Retiring as an engineer, Paul Tee took up golf, painting and bonsai
The most aptly named golfer in the King City Men's Golf Club must be Paul Tee, who joined seven or eight years ago and has been an enthusiastic player ever since.
After retiring as a production planning manager at Intel in 2000, he decided that he needed to pursue some hobbies: Golf interested Tee, and because he lives on Bull Mountain, the King City course was the closest and most conveniently located for him, so it was a no-brainer to use the course down below.
"I love the people here and the Pro Shop," Tee said. "I love coming to play golf here." Ironically, Tee's name, which is not common in his native Malaysia, means "water pond," which of course golfers try to avoid when playing the game.
King City is a long way from Tee's original home on Penang Island, and when he earned his degree in engineering in 1972, Intel was still a new company, while Motorola had been around a long time; Tee applied to both for a job but favored Motorola.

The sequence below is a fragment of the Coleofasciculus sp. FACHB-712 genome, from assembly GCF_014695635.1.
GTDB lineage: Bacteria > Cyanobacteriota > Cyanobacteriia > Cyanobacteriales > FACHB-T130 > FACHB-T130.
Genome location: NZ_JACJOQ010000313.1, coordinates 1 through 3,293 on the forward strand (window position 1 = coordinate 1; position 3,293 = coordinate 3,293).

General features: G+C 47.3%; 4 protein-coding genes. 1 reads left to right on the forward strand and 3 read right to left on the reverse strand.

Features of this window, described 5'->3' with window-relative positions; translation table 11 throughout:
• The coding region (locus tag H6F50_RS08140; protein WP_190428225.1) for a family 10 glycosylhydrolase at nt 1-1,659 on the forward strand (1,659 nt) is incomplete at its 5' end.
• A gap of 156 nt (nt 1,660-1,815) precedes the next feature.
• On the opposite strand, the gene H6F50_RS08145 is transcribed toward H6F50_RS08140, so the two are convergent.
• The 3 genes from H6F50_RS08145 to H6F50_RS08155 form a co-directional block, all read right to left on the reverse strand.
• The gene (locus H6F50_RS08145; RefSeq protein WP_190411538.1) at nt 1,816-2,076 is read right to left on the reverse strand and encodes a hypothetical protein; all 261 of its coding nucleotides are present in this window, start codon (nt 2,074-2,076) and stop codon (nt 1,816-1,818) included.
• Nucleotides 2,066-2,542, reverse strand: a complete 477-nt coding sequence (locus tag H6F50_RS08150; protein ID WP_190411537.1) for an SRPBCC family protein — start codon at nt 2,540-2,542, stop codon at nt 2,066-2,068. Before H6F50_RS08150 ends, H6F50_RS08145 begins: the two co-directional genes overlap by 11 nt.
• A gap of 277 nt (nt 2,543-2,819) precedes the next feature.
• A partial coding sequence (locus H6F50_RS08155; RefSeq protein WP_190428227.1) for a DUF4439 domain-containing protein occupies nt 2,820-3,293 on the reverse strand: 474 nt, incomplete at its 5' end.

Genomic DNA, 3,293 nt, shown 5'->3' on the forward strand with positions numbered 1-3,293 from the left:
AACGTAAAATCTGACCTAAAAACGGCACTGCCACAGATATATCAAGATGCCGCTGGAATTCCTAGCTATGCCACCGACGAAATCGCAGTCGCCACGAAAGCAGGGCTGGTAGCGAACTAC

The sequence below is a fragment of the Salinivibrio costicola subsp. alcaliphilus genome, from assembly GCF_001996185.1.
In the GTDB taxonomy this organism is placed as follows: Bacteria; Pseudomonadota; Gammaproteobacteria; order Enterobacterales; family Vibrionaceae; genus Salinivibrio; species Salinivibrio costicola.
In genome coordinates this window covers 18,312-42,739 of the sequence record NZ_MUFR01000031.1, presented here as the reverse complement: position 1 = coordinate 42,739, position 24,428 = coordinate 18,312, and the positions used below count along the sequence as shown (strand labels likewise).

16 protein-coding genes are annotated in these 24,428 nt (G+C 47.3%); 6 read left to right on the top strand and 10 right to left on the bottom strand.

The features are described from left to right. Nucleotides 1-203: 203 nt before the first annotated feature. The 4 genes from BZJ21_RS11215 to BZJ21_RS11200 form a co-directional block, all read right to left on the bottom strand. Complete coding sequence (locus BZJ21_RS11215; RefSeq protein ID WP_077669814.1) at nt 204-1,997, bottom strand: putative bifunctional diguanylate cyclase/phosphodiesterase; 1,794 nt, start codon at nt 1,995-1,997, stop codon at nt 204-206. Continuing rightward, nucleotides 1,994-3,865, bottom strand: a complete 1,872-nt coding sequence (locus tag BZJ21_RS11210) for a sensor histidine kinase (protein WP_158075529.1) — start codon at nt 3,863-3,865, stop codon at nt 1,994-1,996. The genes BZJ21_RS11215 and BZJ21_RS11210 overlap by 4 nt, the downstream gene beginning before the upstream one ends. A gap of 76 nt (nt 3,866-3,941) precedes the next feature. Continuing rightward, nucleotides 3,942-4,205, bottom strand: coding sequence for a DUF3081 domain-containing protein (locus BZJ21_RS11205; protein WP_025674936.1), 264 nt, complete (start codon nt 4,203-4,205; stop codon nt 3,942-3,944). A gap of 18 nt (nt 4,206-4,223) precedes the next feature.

"I wanted to work there," he said. "It had a better reputation. At the time, everyone wanted to work there, but Intel hired me in 1974, and of course, it turned out to be so much better."
Tee spent eight or nine years working for Intel in Malaysia supervising the manufacturing of memory chips.
"I came to the U.S. for six months on a contract to work on new products being transferred to Malaysia," said Tee, who then returned to Malaysia and married Linda.
Again, he was offered a short tenure at Intel's headquarters in California, which ended up lasting for three years, and the couple's first child - a son - was born there.